Applying For An Australian Visa

I have a confession to make: I have this dream of visiting all seven continents, hopefully before I hit the big 3-0! Thus, I have Australia on my radar this year. After all, it’s currently the only nation in the world to govern an entire continent! So if I want to achieve my goal, there’s no way I can skip it!

That’s easier said than done, of course, especially since I hold a third world passport! But thankfully, getting a tourist visa to enter Australia isn’t that difficult. I can say this because.. I’ve done it already! And I found it less time-consuming and troublesome than getting a tourist visa for the US, the UK or even Japan!

Visa Application Struggles

Here’s how I did it:

1. Know your visa type

The visa I applied for is called the Visitor visa (subclass 600). If you’re planning to visit Australia for a short period (less than a year), then this is the visa for you. It has two streams — tourist and business. Obviously, I went with the tourist stream since I’m just planning to go to Oz on holiday.

2. Check where you can apply

If you’re outside Australia and if you hold a passport from an eligible country (like the Philippines), then you can apply for the Visitor visa (subclass 600) online. For non-Filipinos, you can check if your passport is eligible for online applications by clicking here. It is also possible to lodge applications via accredited visa application centers — such as VFS Global in the Philippines — but trust me, applying online will be less of a hassle.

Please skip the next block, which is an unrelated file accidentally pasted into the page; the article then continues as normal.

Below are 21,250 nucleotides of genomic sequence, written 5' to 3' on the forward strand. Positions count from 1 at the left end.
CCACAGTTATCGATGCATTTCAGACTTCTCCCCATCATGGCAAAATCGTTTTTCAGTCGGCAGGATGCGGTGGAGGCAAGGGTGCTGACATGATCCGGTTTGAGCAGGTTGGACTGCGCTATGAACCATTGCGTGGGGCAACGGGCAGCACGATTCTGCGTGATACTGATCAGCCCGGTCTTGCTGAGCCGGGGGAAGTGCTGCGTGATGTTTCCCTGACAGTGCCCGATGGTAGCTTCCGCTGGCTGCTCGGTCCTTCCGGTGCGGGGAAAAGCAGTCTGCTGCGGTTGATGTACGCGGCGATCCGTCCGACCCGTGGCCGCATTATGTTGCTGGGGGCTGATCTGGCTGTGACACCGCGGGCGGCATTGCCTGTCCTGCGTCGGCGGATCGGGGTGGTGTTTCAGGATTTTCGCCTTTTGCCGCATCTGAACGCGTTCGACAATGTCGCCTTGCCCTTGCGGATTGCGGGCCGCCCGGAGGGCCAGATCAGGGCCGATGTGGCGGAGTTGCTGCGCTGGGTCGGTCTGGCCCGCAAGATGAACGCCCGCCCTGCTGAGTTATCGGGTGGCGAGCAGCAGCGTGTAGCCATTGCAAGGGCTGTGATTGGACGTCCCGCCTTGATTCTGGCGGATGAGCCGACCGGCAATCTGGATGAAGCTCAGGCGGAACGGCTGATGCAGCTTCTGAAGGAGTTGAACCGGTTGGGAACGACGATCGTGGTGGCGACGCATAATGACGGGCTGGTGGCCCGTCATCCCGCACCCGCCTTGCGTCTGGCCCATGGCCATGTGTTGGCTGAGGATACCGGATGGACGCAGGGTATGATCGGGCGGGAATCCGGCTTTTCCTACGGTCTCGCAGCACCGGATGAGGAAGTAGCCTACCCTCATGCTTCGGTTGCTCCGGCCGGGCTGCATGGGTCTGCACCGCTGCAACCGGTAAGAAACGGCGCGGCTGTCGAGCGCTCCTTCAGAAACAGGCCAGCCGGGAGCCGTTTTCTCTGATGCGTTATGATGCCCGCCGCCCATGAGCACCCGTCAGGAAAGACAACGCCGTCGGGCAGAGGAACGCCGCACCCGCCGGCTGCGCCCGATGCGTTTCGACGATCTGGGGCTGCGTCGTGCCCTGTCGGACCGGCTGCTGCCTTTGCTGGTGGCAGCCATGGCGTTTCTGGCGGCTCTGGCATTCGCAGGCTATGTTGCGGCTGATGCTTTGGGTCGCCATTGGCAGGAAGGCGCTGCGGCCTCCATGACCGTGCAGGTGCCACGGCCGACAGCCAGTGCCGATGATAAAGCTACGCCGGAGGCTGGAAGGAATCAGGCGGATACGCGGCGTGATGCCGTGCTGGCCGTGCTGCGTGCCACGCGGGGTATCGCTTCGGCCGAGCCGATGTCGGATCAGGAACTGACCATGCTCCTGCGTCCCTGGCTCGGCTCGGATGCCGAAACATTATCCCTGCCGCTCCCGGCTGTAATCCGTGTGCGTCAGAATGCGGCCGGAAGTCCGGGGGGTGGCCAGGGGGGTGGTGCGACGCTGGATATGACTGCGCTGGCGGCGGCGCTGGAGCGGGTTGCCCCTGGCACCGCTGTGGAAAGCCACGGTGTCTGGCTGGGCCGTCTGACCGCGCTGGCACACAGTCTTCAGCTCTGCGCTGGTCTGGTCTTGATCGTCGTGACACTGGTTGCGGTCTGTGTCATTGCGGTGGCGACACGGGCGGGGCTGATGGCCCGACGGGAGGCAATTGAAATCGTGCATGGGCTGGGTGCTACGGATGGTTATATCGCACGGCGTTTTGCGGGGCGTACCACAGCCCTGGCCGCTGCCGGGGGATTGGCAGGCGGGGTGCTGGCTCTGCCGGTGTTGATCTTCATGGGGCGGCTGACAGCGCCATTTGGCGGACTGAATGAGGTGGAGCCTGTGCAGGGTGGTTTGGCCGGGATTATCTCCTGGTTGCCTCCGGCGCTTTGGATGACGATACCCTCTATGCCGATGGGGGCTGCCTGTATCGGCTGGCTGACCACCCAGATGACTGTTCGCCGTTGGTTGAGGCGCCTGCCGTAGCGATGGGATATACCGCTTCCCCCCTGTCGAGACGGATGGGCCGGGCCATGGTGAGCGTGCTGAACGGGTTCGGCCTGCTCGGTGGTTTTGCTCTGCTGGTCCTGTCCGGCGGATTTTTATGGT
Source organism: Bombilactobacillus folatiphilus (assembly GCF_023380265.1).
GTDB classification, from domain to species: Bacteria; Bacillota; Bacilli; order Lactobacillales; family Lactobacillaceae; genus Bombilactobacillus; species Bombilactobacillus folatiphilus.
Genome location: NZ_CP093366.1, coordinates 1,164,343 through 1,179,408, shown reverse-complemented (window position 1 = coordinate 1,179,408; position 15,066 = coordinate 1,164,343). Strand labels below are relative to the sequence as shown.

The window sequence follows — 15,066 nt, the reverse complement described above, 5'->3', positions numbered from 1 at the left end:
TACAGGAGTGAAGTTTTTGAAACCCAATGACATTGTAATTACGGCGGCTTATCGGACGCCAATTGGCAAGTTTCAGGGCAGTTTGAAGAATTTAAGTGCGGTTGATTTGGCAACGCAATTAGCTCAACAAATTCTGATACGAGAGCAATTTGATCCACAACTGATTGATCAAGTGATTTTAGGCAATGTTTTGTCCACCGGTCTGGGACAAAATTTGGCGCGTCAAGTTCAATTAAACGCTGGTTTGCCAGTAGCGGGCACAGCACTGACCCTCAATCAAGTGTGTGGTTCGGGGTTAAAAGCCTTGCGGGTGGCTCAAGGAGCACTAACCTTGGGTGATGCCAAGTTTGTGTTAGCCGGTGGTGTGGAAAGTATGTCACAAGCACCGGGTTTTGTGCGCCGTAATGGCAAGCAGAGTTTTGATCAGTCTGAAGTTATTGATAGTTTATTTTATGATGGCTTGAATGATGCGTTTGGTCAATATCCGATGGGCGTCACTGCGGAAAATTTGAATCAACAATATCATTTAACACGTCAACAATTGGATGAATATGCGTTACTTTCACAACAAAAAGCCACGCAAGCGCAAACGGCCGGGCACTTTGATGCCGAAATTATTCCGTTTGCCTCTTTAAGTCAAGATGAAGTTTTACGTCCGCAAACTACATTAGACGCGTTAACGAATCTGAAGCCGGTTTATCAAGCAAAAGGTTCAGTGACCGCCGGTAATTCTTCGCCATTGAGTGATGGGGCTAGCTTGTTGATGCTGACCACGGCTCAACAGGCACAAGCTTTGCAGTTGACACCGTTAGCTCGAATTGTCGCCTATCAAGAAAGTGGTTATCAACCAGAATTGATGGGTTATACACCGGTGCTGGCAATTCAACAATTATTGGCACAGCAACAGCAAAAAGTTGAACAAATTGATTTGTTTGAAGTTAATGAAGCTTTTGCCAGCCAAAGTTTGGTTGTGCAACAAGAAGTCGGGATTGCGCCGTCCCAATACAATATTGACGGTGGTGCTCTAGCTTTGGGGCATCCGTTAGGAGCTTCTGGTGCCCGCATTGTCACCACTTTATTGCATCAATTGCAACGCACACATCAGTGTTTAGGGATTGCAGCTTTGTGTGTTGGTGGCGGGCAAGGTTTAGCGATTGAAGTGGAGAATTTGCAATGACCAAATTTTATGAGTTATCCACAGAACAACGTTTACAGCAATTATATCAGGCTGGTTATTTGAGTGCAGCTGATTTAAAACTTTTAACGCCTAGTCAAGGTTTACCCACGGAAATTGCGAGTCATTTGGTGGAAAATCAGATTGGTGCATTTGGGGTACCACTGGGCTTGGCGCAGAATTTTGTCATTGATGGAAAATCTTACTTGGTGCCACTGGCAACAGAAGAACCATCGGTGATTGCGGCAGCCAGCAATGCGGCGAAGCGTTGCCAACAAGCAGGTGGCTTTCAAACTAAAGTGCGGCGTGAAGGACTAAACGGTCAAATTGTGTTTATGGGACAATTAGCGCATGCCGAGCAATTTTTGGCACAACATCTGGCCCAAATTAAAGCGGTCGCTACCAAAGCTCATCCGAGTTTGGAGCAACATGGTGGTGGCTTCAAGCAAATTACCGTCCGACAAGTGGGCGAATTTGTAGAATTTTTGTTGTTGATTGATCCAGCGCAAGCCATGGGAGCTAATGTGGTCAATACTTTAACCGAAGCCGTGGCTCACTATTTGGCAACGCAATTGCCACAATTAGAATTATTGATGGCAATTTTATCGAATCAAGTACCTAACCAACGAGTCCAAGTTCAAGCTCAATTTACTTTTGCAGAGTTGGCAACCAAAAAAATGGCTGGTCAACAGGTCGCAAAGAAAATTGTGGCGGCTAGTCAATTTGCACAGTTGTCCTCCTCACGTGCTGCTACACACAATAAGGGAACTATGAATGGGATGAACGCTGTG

3. Create an ImmiAccount

ImmiAccount is the main portal for accessing the online services of the Australian Government’s Department of Immigration and Border Protection. Thus, if you want to apply for a tourist visa online, you will need to create an account. Click here to register. Be sure to use a valid email address when you register as the department prefers to contact applicants electronically. Not doing so may result in processing delays, including the release of your visa application outcome.

ImmiAccount Homepage

If you’re planning to apply as a group (for example, your family wants to apply together), you guys can just create one account and use this to submit and pay for multiple applications.

4. Fill up the application form

The online application form in ImmiAccount is similar to Form 1419 (Application for Visitor visa – Tourist stream), which can be found here, except you won’t need to print it out. You will be asked basic questions about your identity, travel history, employment status, financial capacity, purpose of visit, health and character so be ready with those information. The form may take a while to accomplish so if you can’t finish answering all the questions in one go, you can always come back and complete the form at a later date. Just remember to hit the ‘Save’ and not the ‘Submit’ button!

Important Reminder: Your passport must be valid for at least 6 months from the date you plan to enter Australia. You might be denied a tourist visa if you overlook this.

4. Attach documents

Once you’re done with your application form, you will have to provide supporting documents. In my case, I was asked to upload my travel documents as well as evidence of birth or age, personal assets, work experience, financial capacity and travel history.